He played for the Phillies from 2000 to 2014, and finished his career with stints in the Los Angeles Dodgers and the Chicago White Sox.
He was a bonafide star back in the day: he won the 2007 NL MVP award, four Gold Gloves (2007, 2008, 2009, 2012), a Silver Slugger award (2007), and a World Series title in 2008.
He also led the National League in stolen bases in 2001.
That 2007 season he had was something else: he slashed .296/.344/.531 with 30 homers, 41 stolen bases, and 139 (!) runs scored.
Having said all of this, does he belong in the Hall of Fame?
He was very good, and is an icon in Philadelphia, but no, he doesn’t belong in Cooperstown.
He Doesn’t Have A Very Strong Case
So far, it looks like voters are also against Rollins in the Hall, as he has appeared on only 11.3 percent of the ballots at the 42.9 percent progression mark in the voting process.
At 168 ballots/~42.9% known:
Ortiz – 83.9%
Bonds – 78.0%
Clemens – 76.8%
Rolen – 69.0%
Schilling – 60.1%
Helton – 56.5%
Jones – 48.8%
Wagner – 48.2%
Sheffield – 47.0%
A-Rod – 41.1%
Ramírez – 38.1%
Sosa – 25.0%
Abreu/Pettitte/Rollins – 11.3%
— Ryan Thibodaux (@NotMrTibbs) January 15, 2022
Unless a drastic change occurs in the remaining 57.1 percent of the ballots, he won’t enter the Hall of Fame in 2022.
Let’s analyze his case.
To enter the Hall, a player should have great grades in these three categories: full body of work, accolades, and peak.
Rollins has the accolades: the Hall even has some players who didn’t win an MVP award, and Rollins did.
That means something, as do the Gold Gloves, All-Star berths, the World Series title, and the Silver Slugger.
But his full body of work isn’t ideal.
Right now, there are stats available that say Rollins was basically an average hitter.
For example, he had a career 95 wRC+, which means weighted Runs Created Plus.
It considers the player’s offensive contributions as a whole (walks, total bases, etc.) and adjust them to era, context, ballpark, and other external factors.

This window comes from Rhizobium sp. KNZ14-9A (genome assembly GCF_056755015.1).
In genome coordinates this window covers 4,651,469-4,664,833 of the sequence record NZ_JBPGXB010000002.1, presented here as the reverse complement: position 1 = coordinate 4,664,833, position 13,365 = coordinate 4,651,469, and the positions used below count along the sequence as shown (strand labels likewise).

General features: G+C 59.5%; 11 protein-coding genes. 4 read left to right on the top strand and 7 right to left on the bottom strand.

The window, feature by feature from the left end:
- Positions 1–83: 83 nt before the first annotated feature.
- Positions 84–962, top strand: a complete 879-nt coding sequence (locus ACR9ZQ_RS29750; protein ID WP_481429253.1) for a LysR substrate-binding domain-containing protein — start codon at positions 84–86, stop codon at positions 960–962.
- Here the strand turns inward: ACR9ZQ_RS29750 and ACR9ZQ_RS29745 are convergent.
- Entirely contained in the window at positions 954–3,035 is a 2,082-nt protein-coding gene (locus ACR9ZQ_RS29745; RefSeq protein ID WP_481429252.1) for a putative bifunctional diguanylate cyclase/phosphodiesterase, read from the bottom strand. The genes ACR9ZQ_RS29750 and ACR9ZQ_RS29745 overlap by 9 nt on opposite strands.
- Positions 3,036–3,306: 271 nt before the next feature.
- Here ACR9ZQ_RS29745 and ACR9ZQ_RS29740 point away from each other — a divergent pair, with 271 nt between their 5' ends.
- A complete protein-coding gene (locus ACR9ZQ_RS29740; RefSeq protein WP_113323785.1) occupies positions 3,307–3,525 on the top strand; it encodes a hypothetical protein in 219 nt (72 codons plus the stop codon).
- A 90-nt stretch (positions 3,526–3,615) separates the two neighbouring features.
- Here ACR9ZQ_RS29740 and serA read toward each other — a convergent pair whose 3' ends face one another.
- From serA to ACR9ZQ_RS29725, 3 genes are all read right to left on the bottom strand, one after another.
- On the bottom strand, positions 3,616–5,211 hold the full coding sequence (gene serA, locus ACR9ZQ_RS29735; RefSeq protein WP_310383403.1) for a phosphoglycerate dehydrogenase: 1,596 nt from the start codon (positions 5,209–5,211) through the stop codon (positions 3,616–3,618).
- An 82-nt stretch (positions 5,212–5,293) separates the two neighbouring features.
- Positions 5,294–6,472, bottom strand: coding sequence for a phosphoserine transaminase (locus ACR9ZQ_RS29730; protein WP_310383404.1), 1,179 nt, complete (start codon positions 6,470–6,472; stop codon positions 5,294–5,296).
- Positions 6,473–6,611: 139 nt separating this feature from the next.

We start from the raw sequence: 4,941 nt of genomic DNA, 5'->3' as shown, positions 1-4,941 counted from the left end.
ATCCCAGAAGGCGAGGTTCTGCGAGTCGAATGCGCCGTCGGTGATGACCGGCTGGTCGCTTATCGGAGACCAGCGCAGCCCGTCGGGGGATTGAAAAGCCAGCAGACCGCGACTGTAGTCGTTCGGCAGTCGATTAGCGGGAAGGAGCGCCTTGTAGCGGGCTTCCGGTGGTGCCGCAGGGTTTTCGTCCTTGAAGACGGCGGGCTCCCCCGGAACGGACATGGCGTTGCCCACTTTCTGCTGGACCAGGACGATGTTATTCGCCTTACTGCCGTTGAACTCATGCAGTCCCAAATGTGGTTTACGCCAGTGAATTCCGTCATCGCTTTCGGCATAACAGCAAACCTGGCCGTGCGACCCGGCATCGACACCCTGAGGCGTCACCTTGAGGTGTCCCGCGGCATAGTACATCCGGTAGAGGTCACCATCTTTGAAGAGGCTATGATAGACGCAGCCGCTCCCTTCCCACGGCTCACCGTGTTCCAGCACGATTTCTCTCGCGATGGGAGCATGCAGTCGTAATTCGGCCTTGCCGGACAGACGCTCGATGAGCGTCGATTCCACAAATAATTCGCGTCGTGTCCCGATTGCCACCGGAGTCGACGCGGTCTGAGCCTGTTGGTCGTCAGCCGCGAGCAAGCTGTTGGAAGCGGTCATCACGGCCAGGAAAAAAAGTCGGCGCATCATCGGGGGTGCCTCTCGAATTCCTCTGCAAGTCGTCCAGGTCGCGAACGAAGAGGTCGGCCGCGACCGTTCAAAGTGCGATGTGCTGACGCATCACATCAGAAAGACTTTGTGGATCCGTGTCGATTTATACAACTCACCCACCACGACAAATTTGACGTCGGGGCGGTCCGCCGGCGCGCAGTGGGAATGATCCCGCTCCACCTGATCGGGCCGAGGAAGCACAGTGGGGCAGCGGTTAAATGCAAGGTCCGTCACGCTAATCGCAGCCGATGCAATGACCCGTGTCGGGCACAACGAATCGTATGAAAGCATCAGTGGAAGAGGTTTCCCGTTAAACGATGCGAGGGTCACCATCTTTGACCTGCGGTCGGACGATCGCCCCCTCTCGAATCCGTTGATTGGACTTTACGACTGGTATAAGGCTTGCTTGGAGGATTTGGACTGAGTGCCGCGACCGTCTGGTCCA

For wRC+, an “average” value is 100.
A Good Fielder, But A Below-Average Hitter
His 95 mark means he was actually slightly below-average as a hitter during his career.
Literally a below average hitter for his career. Love Rollins, but he’s just not a hall of famer. Pretty simple. https://t.co/3IIl2t9wNg
— Spencer Pierce #FireRobManfred (@srpierce14) January 15, 2022
He has some great totals: 2,455 hits, 231 homers, 1,421 runs, 936 RBI, and 470 stolen bases.
But he wasn’t good in the second half of his career, as his hitting and on-base ability declined after 2009; and he was also bad during the first three full seasons of his career, from 2001 to 2003.
Rollins achieved respectable totals because he played a lot, but as a hitter, besides the stolen bases and his surprising pop, he wasn’t really special or Hall of Fame worthy.
His career batting line of .264/.324/.418 is actually a little underwhelming, as is his .743 OPS.
As a fielder, he was very, very good for the first half of his career, achieving two seasons with 18 Defensive Runs Saved (DRS) in 2005 and 2008.
He started to decline after 2009 with the leather, too.
This is not to say he was a bad player: to the contrary, he was dynamic and exciting.
But the Hall of Fame should be reserved for excellent players, not very good ones.
If we are going to respect Hall standards, Rollins doesn’t belong in Cooperstown.